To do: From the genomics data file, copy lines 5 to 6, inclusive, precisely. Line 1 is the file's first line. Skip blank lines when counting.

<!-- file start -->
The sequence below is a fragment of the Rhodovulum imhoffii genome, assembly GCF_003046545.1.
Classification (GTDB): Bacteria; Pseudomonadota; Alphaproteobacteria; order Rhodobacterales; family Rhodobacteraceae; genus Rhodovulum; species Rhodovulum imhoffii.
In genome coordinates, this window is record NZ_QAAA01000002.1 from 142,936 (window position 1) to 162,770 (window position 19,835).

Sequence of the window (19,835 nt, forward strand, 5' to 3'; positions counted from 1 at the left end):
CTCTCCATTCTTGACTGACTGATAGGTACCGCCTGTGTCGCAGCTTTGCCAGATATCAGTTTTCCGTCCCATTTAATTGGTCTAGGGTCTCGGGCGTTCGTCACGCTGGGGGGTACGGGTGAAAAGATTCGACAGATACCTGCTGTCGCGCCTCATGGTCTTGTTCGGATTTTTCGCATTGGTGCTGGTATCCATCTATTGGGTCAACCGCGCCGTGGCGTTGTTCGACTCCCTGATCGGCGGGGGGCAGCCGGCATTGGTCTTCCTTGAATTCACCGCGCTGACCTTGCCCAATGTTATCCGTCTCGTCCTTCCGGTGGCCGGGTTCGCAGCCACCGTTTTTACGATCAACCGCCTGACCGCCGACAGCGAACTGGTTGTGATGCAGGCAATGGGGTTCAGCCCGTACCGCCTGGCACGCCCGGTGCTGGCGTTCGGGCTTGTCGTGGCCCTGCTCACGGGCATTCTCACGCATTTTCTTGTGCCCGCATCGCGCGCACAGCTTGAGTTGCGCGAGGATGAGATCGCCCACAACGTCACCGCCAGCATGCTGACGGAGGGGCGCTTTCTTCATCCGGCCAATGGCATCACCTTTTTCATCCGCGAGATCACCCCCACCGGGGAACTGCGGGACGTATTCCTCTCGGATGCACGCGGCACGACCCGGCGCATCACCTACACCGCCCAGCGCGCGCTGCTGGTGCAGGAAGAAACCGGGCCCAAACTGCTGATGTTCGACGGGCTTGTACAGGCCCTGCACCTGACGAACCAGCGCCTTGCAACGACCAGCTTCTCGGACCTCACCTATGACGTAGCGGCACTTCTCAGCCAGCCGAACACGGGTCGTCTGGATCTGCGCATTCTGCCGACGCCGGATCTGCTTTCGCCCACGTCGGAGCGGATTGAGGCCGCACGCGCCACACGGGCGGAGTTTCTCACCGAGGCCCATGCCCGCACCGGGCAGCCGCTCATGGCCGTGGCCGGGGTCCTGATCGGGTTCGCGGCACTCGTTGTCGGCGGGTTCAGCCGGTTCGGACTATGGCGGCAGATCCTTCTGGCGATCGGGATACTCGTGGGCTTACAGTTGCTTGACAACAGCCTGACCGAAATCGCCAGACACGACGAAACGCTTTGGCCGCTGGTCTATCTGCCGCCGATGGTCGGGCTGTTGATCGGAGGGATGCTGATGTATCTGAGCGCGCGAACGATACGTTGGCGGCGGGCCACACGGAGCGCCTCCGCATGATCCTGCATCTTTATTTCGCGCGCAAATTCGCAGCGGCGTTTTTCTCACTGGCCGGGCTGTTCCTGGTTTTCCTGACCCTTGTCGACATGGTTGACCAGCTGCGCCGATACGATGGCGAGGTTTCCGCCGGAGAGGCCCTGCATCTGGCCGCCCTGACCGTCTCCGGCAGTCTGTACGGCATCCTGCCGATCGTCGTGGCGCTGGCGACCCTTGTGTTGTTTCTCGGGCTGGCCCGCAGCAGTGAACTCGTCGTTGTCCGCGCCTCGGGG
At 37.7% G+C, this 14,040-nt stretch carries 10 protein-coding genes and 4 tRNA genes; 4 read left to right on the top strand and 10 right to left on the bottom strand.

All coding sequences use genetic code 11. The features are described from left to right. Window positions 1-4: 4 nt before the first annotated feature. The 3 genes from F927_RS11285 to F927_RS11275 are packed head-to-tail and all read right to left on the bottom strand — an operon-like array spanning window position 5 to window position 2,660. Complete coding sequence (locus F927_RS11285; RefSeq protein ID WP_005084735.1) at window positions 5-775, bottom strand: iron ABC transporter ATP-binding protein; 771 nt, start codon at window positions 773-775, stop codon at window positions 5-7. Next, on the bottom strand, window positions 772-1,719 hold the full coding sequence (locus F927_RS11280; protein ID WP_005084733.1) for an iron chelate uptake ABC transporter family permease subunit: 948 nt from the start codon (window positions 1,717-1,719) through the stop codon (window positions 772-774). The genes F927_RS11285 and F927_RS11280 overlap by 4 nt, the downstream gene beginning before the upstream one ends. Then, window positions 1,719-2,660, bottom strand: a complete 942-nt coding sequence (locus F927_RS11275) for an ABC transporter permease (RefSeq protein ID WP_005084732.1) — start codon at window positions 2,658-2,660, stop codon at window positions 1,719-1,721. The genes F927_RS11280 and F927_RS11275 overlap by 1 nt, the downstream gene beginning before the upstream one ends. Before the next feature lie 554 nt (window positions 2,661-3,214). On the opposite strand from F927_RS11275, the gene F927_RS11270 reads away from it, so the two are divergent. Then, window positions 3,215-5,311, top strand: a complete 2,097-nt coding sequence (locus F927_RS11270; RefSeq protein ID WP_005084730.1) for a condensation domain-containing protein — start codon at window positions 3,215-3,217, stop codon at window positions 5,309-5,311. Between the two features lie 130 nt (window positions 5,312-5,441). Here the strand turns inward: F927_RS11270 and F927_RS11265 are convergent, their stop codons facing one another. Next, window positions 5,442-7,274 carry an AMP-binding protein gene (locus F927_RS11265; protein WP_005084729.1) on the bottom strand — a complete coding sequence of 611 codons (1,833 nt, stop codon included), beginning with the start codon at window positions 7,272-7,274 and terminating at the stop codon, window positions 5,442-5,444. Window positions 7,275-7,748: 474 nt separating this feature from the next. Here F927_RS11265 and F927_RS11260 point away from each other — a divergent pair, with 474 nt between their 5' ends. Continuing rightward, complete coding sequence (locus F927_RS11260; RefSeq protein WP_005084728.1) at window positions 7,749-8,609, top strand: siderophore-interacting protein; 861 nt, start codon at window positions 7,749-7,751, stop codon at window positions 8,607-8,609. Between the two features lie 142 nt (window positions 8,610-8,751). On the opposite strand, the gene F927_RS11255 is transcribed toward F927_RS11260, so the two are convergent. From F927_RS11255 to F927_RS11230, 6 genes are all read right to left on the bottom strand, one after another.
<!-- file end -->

CTCTCCATTCTTGACTGACTGATAGGTACCGCCTGTGTCGCAGCTTTGCCAGATATCAGTTTTCCGTCCCATTTAATTGGTCTAGGGTCTCGGGCGTTCGTCACGCTGGGGGGTACGGGTGAAAAGATTCGACAGATACCTGCTGTCGCGCCTCATGGTCTTGTTCGGATTTTTCGCATTGGTGCTGGTATCCATCTATTGGGTCAACCGCGCCGTGGCGTTGTTCGACTCCCTGATCGGCGGGGGGCAGCCGGCATTGGTCTTCCTTGAATTCACCGCGCTGACCTTGCCCAATGTTATCCGTCTCGTCCTTCCGGTGGCCGGGTTCGCAGCCACCGTTTTTACGATCAACCGCCTGACCGCCGACAGCGAACTGGTTGTGATGCAGGCAATGGGGTTCAGCCCGTACCGCCTGGCACGCCCGGTGCTGGCGTTCGGGCTTGTCGTGGCCCTGCTCACGGGCATTCTCACGCATTTTCTTGTGCCCGCATCGCGCGCACAGCTTGAGTTGCGCGAGGATGAGATCGCCCACAACGTCACCGCCAGCATGCTGACGGAGGGGCGCTTTCTTCATCCGGCCAATGGCATCACCTTTTTCATCCGCGAGATCACCCCCACCGGGGAACTGCGGGACGTATTCCTCTCGGATGCACGCGGCACGACCCGGCGCATCACCTACACCGCCCAGCGCGCGCTGCTGGTGCAGGAAGAAACCGGGCCCAAACTGCTGATGTTCGACGGGCTTGTACAGGCCCTGCACCTGACGAACCAGCGCCTTGCAACGACCAGCTTCTCGGACCTCACCTATGACGTAGCGGCACTTCTCAGCCAGCCGAACACGGGTCGTCTGGATCTGCGCATTCTGCCGACGCCGGATCTGCTTTCGCCCACGTCGGAGCGGATTGAGGCCGCACGCGCCACACGGGCGGAGTTTCTCACCGAGGCCCATGCCCGCACCGGGCAGCCGCTCATGGCCGTGGCCGGGGTCCTGATCGGGTTCGCGGCACTCGTTGTCGGCGGGTTCAGCCGGTTCGGACTATGGCGGCAGATCCTTCTGGCGATCGGGATACTCGTGGGCTTACAGTTGCTTGACAACAGCCTGACCGAAATCGCCAGACACGACGAAACGCTTTGGCCGCTGGTCTATCTGCCGCCGATGGTCGGGCTGTTGATCGGAGGGATGCTGATGTATCTGAGCGCGCGAACGATACGTTGGCGGCGGGCCACACGGAGCGCCTCCGCATGATCCTGCATCTTTATTTCGCGCGCAAATTCGCAGCGGCGTTTTTCTCACTGGCCGGGCTGTTCCTGGTTTTCCTGACCCTTGTCGACATGGTTGACCAGCTGCGCCGATACGATGGCGAGGTTTCCGCCGGAGAGGCCCTGCATCTGGCCGCCCTGACCGTCTCCGGCAGTCTGTACGGCATCCTGCCGATCGTCGTGGCGCTGGCGACCCTTGTGTTGTTTCTCGGGCTGGCCCGCAGCAGTGAACTCGTCGTTGTCCGCGCCTCGGGG
At 37.7% G+C, this 14,040-nt stretch carries 10 protein-coding genes and 4 tRNA genes; 4 read left to right on the top strand and 10 right to left on the bottom strand.